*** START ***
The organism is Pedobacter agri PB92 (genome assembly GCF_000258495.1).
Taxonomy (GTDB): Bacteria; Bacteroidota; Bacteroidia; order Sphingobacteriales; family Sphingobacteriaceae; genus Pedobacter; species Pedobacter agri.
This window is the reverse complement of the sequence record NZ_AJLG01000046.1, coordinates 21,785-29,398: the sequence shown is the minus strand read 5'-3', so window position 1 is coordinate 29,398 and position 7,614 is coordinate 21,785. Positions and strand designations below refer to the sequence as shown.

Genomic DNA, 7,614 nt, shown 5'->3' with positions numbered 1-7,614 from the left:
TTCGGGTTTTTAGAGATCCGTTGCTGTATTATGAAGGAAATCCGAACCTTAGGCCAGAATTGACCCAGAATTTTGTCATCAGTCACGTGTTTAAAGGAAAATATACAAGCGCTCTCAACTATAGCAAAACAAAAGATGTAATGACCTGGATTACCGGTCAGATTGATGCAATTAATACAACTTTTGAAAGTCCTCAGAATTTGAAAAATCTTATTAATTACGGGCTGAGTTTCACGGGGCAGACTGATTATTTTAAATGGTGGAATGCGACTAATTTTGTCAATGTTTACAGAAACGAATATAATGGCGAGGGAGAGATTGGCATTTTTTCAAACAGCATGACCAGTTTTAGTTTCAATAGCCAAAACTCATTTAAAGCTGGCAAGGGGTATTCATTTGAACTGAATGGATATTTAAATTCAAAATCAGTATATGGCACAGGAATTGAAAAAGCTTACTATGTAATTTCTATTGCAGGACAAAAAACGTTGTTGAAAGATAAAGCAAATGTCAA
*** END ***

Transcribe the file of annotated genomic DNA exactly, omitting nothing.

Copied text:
The organism is Pedobacter agri PB92 (genome assembly GCF_000258495.1).
Taxonomy (GTDB): Bacteria; Bacteroidota; Bacteroidia; order Sphingobacteriales; family Sphingobacteriaceae; genus Pedobacter; species Pedobacter agri.
This window is the reverse complement of the sequence record NZ_AJLG01000046.1, coordinates 21,785-29,398: the sequence shown is the minus strand read 5'-3', so window position 1 is coordinate 29,398 and position 7,614 is coordinate 21,785. Positions and strand designations below refer to the sequence as shown.

Genomic DNA, 7,614 nt, shown 5'->3' with positions numbered 1-7,614 from the left:
TTCGGGTTTTTAGAGATCCGTTGCTGTATTATGAAGGAAATCCGAACCTTAGGCCAGAATTGACCCAGAATTTTGTCATCAGTCACGTGTTTAAAGGAAAATATACAAGCGCTCTCAACTATAGCAAAACAAAAGATGTAATGACCTGGATTACCGGTCAGATTGATGCAATTAATACAACTTTTGAAAGTCCTCAGAATTTGAAAAATCTTATTAATTACGGGCTGAGTTTCACGGGGCAGACTGATTATTTTAAATGGTGGAATGCGACTAATTTTGTCAATGTTTACAGAAACGAATATAATGGCGAGGGAGAGATTGGCATTTTTTCAAACAGCATGACCAGTTTTAGTTTCAATAGCCAAAACTCATTTAAAGCTGGCAAGGGGTATTCATTTGAACTGAATGGATATTTAAATTCAAAATCAGTATATGGCACAGGAATTGAAAAAGCTTACTATGTAATTTCTATTGCAGGACAAAAAACGTTGTTGAAAGATAAAGCAAATGTCAA